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Investing in Education: Part II

Photograph of seven students and an adult holding a Steps to Success program banner on a hike in the mountains. The Steps to Success program in Brookline, Massachusetts, has served more than 3,800 public housing students since its inception in 2001. Credit: Brookline Housing Authority

Throughout the country, public housing agencies (PHAs), often partnering with a range of public, private, and nonprofit entities, are offering their residents innovative, housing-based educational initiatives to address various areas of concern. The May 15 issue of The Edge featured programs supported by two large PHAs in Denver and Seattle. This issue looks at two long-running projects based out of smaller PHAs: the Steps to Success program run by a nonprofit in partnership with the Brookline Housing Authority in Massachusetts and the Learning Centers initiative at the Norwalk Housing Authority in Connecticut. Both programs report significant results, although they employ different methodologies; whereas Norwalk’s educational learning centers constitute an organizational subset of the housing agency, Brookline’s Steps to Success is a nonprofit entity characterized by a three-pronged partnership that includes the housing agency. Both programs rely on partnerships with stakeholders such as the public schools and on the engagement of parents.


Learning Centers Provide Basis for Academic Programming in Norwalk, Connecticut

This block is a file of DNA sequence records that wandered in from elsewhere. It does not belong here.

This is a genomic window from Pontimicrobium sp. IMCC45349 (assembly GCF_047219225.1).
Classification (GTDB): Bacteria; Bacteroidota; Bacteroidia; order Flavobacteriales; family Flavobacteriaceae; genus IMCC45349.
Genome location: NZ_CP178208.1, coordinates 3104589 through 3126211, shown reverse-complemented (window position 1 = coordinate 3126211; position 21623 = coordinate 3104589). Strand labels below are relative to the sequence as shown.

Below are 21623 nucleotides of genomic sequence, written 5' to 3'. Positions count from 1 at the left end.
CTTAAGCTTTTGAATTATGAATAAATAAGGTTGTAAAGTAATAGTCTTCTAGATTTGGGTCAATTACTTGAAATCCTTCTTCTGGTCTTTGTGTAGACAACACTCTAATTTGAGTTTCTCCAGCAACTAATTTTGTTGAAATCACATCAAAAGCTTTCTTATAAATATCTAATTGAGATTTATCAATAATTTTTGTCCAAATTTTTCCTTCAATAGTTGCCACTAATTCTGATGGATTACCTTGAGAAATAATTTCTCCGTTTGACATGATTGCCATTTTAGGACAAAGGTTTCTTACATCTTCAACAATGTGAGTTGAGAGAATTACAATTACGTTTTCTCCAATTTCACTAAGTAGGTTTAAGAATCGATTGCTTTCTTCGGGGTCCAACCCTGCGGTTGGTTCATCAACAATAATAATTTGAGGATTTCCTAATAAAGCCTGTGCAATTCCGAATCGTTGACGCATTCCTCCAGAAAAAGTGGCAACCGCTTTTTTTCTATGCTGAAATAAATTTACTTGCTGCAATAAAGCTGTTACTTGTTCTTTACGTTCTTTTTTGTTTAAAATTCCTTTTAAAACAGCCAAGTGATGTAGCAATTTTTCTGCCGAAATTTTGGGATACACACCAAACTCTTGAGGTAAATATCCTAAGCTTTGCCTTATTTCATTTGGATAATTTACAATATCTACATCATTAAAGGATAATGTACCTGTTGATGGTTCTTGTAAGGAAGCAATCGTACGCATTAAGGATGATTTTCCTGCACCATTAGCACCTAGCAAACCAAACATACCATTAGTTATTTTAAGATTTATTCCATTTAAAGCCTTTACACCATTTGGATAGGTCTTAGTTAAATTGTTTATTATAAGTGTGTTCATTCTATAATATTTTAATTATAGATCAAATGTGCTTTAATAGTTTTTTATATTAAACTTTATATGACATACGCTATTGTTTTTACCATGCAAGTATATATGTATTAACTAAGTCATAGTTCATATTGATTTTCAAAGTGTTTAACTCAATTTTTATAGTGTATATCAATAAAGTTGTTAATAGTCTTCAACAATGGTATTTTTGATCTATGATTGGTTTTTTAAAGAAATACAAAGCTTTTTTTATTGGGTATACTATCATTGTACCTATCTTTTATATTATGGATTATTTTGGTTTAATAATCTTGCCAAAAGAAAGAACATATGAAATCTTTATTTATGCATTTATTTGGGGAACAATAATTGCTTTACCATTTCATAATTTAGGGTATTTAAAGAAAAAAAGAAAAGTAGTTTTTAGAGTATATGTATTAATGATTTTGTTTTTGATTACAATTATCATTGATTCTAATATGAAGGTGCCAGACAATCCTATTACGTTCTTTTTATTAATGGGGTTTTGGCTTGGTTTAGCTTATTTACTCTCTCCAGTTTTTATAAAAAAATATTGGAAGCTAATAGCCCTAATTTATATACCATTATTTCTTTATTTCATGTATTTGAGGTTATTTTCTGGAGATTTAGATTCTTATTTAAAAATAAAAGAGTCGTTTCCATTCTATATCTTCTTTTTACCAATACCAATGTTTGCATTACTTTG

The Norwalk Housing Authority (NHA) began offering educational programming in 1997 in response to the poor academic achievement of its resident students. NHA bases its educational activities out of five learning centers located on its residential properties. The activities offered at the learning centers are divided into two basic categories: academics, such as homework help, tutoring, and skill building in literacy and math, and enrichment. All programs undertaken through the learning centers emphasize parental involvement, including programming to empower and encourage parents to take a more active role in their students’ academic careers. One of the many initiatives that these learning centers support is the Bridge to College and Career (BTCC) program, which assists students in grades 6 to 12.

The BTCC program prepares youth for college or entry into a living-wage career. BTCC participants in middle school attend a dedicated afterschool program five times a week, and high school students are invited to drop in as needed for support and attend monthly workshops. In addition to academic support, participants in this program receive skills training for the transition to high school, college, or career, access to speaking events, financial literacy instruction, college preparatory activities, and more. All graduates of the program are eligible for scholarships ranging from $1,000 to $17,000 from the Norwalk Housing Foundation, a nonprofit established in 1998 by NHA, which has distributed more than $1.5 million to 202 students.

Photograph of a medical student using a pipette under a fume hood.Bridge to College and Career graduate Tina Spencer, now a second year medical student at the University of Connecticut Medical School, received both undergraduate and medical school scholarships from the Norwalk Housing Foundation. Credit: Norwalk Housing Authority

Because NHA considers promoting educational success and self-sufficiency a core part of its mission, its educational initiatives derive most of their oversight and execution from the housing agency itself, with funding from its operating budget and capital improvements fund. However, Norwalk Public Schools and the Norwalk Housing Foundation are primary partners in NHA’s ongoing effort to advance the educational achievement of resident youth.

The Brookline Housing Authority’s Steps to Success Program